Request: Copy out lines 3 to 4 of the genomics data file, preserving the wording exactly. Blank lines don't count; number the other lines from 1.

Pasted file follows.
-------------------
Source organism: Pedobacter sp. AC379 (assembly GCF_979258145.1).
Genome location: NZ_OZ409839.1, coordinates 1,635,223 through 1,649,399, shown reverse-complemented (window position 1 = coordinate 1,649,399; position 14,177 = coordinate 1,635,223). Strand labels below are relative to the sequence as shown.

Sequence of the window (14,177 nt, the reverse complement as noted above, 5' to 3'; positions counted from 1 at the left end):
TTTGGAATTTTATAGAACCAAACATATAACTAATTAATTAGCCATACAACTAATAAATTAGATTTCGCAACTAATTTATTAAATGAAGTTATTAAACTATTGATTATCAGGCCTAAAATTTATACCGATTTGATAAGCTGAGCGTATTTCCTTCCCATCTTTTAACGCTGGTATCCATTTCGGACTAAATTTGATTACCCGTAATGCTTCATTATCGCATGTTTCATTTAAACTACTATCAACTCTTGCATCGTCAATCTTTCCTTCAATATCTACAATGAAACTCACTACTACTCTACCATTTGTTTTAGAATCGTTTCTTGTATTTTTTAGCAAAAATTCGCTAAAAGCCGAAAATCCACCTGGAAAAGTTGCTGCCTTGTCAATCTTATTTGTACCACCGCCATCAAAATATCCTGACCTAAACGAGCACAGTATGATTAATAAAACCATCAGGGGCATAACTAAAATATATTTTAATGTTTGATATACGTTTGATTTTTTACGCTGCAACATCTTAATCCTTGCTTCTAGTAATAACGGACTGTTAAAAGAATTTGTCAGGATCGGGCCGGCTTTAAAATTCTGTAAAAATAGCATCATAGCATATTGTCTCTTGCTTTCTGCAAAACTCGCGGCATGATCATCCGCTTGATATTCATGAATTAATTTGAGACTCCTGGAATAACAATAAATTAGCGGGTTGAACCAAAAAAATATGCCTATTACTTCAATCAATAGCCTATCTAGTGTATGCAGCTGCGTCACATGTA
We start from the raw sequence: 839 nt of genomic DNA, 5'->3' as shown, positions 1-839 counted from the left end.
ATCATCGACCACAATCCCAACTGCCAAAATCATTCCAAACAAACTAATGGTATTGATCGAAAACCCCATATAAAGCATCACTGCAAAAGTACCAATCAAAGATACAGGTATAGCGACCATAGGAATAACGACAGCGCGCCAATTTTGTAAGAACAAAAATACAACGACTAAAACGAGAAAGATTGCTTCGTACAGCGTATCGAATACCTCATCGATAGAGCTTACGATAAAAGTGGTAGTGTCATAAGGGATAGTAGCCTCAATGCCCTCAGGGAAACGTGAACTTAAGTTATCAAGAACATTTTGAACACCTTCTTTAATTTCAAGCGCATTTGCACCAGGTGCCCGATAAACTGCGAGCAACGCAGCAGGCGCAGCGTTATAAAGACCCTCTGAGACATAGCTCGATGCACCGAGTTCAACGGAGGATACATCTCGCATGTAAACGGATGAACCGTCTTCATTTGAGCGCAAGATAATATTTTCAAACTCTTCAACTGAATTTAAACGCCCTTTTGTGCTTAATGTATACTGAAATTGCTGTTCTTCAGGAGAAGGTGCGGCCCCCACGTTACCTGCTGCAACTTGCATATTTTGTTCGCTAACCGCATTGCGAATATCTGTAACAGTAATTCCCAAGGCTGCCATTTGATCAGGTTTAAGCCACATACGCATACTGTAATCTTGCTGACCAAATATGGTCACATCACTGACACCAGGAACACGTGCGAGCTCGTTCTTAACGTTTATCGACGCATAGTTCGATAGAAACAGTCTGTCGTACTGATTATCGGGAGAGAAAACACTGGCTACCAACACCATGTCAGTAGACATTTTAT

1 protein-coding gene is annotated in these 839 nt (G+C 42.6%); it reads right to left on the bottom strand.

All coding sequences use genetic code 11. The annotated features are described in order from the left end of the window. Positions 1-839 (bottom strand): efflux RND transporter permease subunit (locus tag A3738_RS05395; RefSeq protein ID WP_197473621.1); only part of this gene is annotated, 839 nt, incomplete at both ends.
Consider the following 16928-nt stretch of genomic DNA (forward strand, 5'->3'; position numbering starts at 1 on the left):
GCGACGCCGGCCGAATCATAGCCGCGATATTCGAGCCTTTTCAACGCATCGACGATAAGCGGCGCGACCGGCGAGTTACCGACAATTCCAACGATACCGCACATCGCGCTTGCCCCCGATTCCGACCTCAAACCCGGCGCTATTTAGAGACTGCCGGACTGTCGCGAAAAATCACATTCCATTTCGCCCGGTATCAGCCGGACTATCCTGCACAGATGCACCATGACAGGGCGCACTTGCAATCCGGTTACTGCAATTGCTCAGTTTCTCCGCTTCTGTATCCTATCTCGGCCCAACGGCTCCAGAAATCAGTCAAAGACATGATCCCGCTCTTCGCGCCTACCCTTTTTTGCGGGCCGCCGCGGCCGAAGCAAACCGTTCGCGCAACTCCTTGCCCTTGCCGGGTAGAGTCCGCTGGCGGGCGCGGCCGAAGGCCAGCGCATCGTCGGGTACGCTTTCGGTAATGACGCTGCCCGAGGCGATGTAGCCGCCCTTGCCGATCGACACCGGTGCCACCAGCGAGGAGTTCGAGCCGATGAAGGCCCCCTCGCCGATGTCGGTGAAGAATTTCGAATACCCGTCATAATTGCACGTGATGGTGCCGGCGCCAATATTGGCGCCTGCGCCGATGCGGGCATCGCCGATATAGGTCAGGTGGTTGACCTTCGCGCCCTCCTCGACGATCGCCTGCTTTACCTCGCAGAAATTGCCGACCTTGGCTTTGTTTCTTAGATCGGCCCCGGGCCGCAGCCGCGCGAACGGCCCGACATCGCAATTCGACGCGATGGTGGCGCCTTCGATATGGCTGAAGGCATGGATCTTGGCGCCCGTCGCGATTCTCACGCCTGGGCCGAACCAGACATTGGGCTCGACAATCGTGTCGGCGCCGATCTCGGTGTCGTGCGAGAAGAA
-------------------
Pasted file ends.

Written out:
Sequence of the window (14,177 nt, the reverse complement as noted above, 5' to 3'; positions counted from 1 at the left end):
TTTGGAATTTTATAGAACCAAACATATAACTAATTAATTAGCCATACAACTAATAAATTAGATTTCGCAACTAATTTATTAAATGAAGTTATTAAACTATTGATTATCAGGCCTAAAATTTATACCGATTTGATAAGCTGAGCGTATTTCCTTCCCATCTTTTAACGCTGGTATCCATTTCGGACTAAATTTGATTACCCGTAATGCTTCATTATCGCATGTTTCATTTAAACTACTATCAACTCTTGCATCGTCAATCTTTCCTTCAATATCTACAATGAAACTCACTACTACTCTACCATTTGTTTTAGAATCGTTTCTTGTATTTTTTAGCAAAAATTCGCTAAAAGCCGAAAATCCACCTGGAAAAGTTGCTGCCTTGTCAATCTTATTTGTACCACCGCCATCAAAATATCCTGACCTAAACGAGCACAGTATGATTAATAAAACCATCAGGGGCATAACTAAAATATATTTTAATGTTTGATATACGTTTGATTTTTTACGCTGCAACATCTTAATCCTTGCTTCTAGTAATAACGGACTGTTAAAAGAATTTGTCAGGATCGGGCCGGCTTTAAAATTCTGTAAAAATAGCATCATAGCATATTGTCTCTTGCTTTCTGCAAAACTCGCGGCATGATCATCCGCTTGATATTCATGAATTAATTTGAGACTCCTGGAATAACAATAAATTAGCGGGTTGAACCAAAAAAATATGCCTATTACTTCAATCAATAGCCTATCTAGTGTATGCAGCTGCGTCACATGTA